My assumption is any "mentoring" by a position coach would be less in the X's and O's of the game and more in the area of leadership and game discipline - the play to play demeanor and communication of expectations on the field – holding everyone accountable in the huddle and setting the demand of success with the appropriate principles as the play is given and the huddle broke.
With an inexperienced offensive line an unforgiving truth next season, teaching a streamlined read of the play progression may also be a necessity. Despite an ongoing need, over the course of this past season there was little improvement in that aspect of play, resulting in far too many quarterback sacks taken. With any improved ability to protect the quarterback an open question, at the very least the QB has to get the pass off more quickly - even if only for an incompletion. Were there no other improvement than a more advantageous exchange of field position, it would be a significant step forward.
Some speculation has former Oregon quarterback Bill Musgrave a candidate to succeed Ludwig. Currently the offensive coordinator and quarterback coach with the Jacksonville Jaguars of the NFL, it would be an obvious hearkening back to the beginning of the program's ascension to bring him back to Eugene; Musgrave's junior season was Bellotti's first with the program.
Starting his first game for the Ducks as a freshman in the opening game of the '87 season at Colorado, legend has it that on a fourth down conversion that resulted in the winning touchdown (if memory serves correct), prior to giving the play in the huddle, Musgrave looked at the intended receiver and said "just catch the damn ball". Essentially the same Colorado team won the national championship two seasons later and the Ducks were first able to reasonably ask "why not us".
If that is an attitude that can be taught, Coach Bellotti and whoever is Ludwig's replacement will be able to more quickly turn the program around. However, three years of faltering results may be showing that to be a difficult bit of lightening to catch in a jar.
Do you mind?
One of the thousand and one reasons college football is more enjoyable than the professional version is a college football fan does not have to have their senses assaulted by the analysts employed by ESPN for their NFL coverage, Sean Salisbury and John Clayton. Each is reasonably intelligent and adequately communicates their point of view, but the willful and high-pitched antagonism between the two is amateurish and not welcome in my living room. Bottom line, in the confines of my living room it is my decision and my decision alone which of the two has the more interesting perspective, has one or the other better employed a reasonable logic to arrive at their stated conclusion and if either warrants my further attention. The most useless piece of information to the subject is what each thinks of the other. Here's hoping ESPN tells them both to take a hike, and they find the success they so richly deserve on FoxSports Eastern Slobovenia.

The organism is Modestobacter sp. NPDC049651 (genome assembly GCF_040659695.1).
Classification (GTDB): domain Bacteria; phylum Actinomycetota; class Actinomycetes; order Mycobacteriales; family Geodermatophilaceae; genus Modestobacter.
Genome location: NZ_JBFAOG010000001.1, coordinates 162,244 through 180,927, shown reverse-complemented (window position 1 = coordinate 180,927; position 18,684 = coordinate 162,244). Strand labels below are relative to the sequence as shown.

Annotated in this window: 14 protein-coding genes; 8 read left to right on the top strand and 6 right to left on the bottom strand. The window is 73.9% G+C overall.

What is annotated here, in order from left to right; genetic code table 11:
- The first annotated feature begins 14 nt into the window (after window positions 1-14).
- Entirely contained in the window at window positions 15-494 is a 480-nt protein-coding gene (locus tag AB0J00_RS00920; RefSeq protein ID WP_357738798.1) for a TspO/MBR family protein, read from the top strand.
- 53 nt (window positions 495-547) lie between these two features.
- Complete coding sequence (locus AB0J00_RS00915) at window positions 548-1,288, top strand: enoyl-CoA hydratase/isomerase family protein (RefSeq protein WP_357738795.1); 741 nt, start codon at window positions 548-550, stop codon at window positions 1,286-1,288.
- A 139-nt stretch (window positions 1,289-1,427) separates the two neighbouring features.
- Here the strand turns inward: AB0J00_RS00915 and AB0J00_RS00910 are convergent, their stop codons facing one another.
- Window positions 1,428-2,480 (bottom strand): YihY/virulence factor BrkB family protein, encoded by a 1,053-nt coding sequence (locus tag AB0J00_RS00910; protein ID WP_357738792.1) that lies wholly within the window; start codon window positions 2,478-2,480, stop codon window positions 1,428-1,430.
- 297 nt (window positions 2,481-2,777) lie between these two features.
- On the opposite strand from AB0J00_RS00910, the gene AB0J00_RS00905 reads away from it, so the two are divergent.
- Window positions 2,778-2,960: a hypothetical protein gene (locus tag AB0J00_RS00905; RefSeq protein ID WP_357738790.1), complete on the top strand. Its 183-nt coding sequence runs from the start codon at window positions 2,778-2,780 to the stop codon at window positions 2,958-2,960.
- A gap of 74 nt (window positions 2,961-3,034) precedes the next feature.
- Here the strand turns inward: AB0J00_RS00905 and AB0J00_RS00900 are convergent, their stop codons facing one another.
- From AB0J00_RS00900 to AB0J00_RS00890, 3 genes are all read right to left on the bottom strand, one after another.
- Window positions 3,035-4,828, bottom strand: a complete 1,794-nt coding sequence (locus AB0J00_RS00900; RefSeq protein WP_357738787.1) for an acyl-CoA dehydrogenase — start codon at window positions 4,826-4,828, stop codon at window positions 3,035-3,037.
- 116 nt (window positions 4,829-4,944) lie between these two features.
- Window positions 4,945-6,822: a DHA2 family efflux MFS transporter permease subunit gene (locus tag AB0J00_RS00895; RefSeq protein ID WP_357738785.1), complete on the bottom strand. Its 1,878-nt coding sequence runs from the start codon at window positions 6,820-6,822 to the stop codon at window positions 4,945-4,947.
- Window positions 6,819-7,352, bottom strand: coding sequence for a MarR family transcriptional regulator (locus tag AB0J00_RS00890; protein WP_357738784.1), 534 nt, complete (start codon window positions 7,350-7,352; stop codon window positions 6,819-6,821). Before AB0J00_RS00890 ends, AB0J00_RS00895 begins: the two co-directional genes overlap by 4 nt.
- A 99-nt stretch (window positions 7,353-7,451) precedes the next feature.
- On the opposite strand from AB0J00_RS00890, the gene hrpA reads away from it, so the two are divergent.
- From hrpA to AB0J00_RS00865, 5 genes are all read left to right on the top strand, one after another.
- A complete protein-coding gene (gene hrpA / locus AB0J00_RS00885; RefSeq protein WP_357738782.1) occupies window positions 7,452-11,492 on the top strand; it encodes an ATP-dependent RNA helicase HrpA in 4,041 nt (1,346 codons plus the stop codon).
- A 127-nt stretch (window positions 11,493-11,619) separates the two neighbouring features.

Speaking of the mothership…
Recently happened to catch an episode of ESPN's ongoing documentary "A Season" that focused on the decade of success at De La Salle high school in Concord, California. Known well to Pac-10 football fans as a major pipeline of talent into the conference, the episode gave a broad view of the program's history and how its coach, Bob Ladouceur, has created a high school football dynasty in the Bay Area.
As the episode progressed, several names attached to programs throughout the conference were highlighted in historical footage of important games the program played in it's historic 151 game winning streak. The documentary extends through the first game of the 2004 season versus Bellevue High in Seattle's Qwest Stadium that saw the streak come to an end. A graphic at the end of the program provides the update that De La Salle for the thirteenth consecutive year won the North Coast Sectional Championship, despite the unfamiliar experience of suffering three losses over the course of the season.
Featured players included Demetrius Williams, Maurice Drew, Mercedes Lewis and Matt Guittierez. Though not mentioned by name, included are highlights of games with Cameron Colvin, Jackie Bates and David Martin. Footage from contests with fellow California powerhouse programs Mater Dei High School and Long Beach Polytech, who sent players such as Sammie Parker, Matt Leinart and Mercedes Lewis into the conference, is included to document the remarkable streak.
The late Terrance Kelly is also the subject of some attention, showing game footage from his senior season, this year's team attending the memorial service after his murder and excerpting a portion of Ladouceur's eulogy. Well worth doing a search of ESPN's website for their program listings either to spend the hour or set the VCR.